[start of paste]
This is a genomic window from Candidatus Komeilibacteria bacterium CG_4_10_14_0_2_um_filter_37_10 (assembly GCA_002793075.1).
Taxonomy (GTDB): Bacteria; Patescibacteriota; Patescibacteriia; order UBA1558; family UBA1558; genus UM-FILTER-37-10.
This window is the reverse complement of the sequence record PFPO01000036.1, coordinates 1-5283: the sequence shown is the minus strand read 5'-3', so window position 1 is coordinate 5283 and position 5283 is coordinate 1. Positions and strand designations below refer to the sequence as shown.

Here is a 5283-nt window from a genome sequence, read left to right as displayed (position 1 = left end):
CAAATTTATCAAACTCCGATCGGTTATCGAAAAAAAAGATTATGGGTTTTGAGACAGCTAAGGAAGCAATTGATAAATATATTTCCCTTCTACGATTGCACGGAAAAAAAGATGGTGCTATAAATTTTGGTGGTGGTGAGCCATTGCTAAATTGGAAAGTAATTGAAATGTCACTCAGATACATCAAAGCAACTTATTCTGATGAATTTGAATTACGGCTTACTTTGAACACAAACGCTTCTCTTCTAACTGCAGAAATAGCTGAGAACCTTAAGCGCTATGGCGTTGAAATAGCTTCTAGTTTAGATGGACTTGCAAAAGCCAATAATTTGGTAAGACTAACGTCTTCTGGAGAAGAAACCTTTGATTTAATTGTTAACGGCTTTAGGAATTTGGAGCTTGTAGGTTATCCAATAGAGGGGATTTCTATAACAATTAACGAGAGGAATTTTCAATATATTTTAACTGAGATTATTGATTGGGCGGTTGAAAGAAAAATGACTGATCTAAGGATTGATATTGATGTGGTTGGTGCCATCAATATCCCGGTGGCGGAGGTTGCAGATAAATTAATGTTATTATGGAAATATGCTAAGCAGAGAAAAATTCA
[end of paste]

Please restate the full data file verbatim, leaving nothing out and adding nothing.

This is a genomic window from Candidatus Komeilibacteria bacterium CG_4_10_14_0_2_um_filter_37_10 (assembly GCA_002793075.1).
Taxonomy (GTDB): Bacteria; Patescibacteriota; Patescibacteriia; order UBA1558; family UBA1558; genus UM-FILTER-37-10.
This window is the reverse complement of the sequence record PFPO01000036.1, coordinates 1-5283: the sequence shown is the minus strand read 5'-3', so window position 1 is coordinate 5283 and position 5283 is coordinate 1. Positions and strand designations below refer to the sequence as shown.

Here is a 5283-nt window from a genome sequence, read left to right as displayed (position 1 = left end):
CAAATTTATCAAACTCCGATCGGTTATCGAAAAAAAAGATTATGGGTTTTGAGACAGCTAAGGAAGCAATTGATAAATATATTTCCCTTCTACGATTGCACGGAAAAAAAGATGGTGCTATAAATTTTGGTGGTGGTGAGCCATTGCTAAATTGGAAAGTAATTGAAATGTCACTCAGATACATCAAAGCAACTTATTCTGATGAATTTGAATTACGGCTTACTTTGAACACAAACGCTTCTCTTCTAACTGCAGAAATAGCTGAGAACCTTAAGCGCTATGGCGTTGAAATAGCTTCTAGTTTAGATGGACTTGCAAAAGCCAATAATTTGGTAAGACTAACGTCTTCTGGAGAAGAAACCTTTGATTTAATTGTTAACGGCTTTAGGAATTTGGAGCTTGTAGGTTATCCAATAGAGGGGATTTCTATAACAATTAACGAGAGGAATTTTCAATATATTTTAACTGAGATTATTGATTGGGCGGTTGAAAGAAAAATGACTGATCTAAGGATTGATATTGATGTGGTTGGTGCCATCAATATCCCGGTGGCGGAGGTTGCAGATAAATTAATGTTATTATGGAAATATGCTAAGCAGAGAAAAATTCA